MUN students, faculty facing challenges in preparing for online courses, leaving residences
Biggest difficulty is courses are designed for face-to-face instruction, says political science prof
As Memorial University works toward suspending classes on Wednesday, students and faculty are beginning to face challenges in moving courses from the classroom to the computer.
Political science professor Lucian Ashworth told CBC News the biggest problem is that courses are designed for face-to-face learning.
"It's a major change of gears," Ashworth said Monday. "It's almost like the difference between a stage play and a film, if you were suddenly asked to convert a film sort of halfway through into a stage play. There's a whole series of things you have to do differently."
In a statement Sunday afternoon, the university announced the suspension of classes as of the end of Wednesday due to concerns over COVID-19. Instruction is set to resume online March 23.
Shreya Hinde, a first-year science student at Memorial, said her main concern is lost time in the laboratory.
"You can't do that online," said Hande, whose courses include biology and chemistry. "I have no idea how. But they said they will figure it out by Wednesday, and we should be hearing more by then."
Hande will be self-isolating in her dorm room during the suspension of classes, citing concerns over travelling to other areas of the country.
"It's reassuring. It's comfortable because I don't have to pack up and leave," Hande said.
The university is asking as many students as possible to leave their residences by Sunday in an effort to limit student density on campus. The residences will remain open, and services will continue for those who cannot return home.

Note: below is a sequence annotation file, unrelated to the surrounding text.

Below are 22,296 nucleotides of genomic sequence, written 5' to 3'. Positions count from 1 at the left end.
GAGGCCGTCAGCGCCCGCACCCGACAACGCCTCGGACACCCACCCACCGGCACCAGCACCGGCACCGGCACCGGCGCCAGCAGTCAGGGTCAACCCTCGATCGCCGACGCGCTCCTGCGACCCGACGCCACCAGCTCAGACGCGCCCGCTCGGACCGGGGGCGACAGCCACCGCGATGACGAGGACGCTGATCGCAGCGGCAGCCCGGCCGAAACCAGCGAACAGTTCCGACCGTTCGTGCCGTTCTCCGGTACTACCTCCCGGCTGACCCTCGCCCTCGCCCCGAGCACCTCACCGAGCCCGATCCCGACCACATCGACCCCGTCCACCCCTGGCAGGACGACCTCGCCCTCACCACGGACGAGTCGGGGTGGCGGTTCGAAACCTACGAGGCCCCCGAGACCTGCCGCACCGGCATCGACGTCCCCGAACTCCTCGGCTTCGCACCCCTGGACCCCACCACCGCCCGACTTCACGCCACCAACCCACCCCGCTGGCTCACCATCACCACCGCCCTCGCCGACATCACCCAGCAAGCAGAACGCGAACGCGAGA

Reminder: students are not being evicted from residence. Anyone who is unable to return home, for reasons such as international travel restrictions or other exceptional circumstances, will be provided with food, accommodation and support services.—@MemorialU
Ashworth said he has heard from students wondering about the logistics of moving courses online, like how projects and final exams will be handled and how the university will ensure students have internet access for online classes.
"It's one of those situations where when you begin to unpick one of the threads, lots of other threads come undone at the same time," Ashworth said.
Scott Lynch, head of the department of economics, said students and faculty are facing similar issues in moving courses online.
"There are instructors out there, students out there, that prefer the personal contact with the instructor," Lynch said. "So it's going to be hard on both [groups], I think."
Although things could be difficult in the beginning, Ashworth said faculty will work as hard they can to make the learning experience better for students.
"We have the tools but still, it's going to be very awkward," Ashworth said. "It may take time, and it may not look pretty, but we'll get it done."
With files from Andrew Hawthorn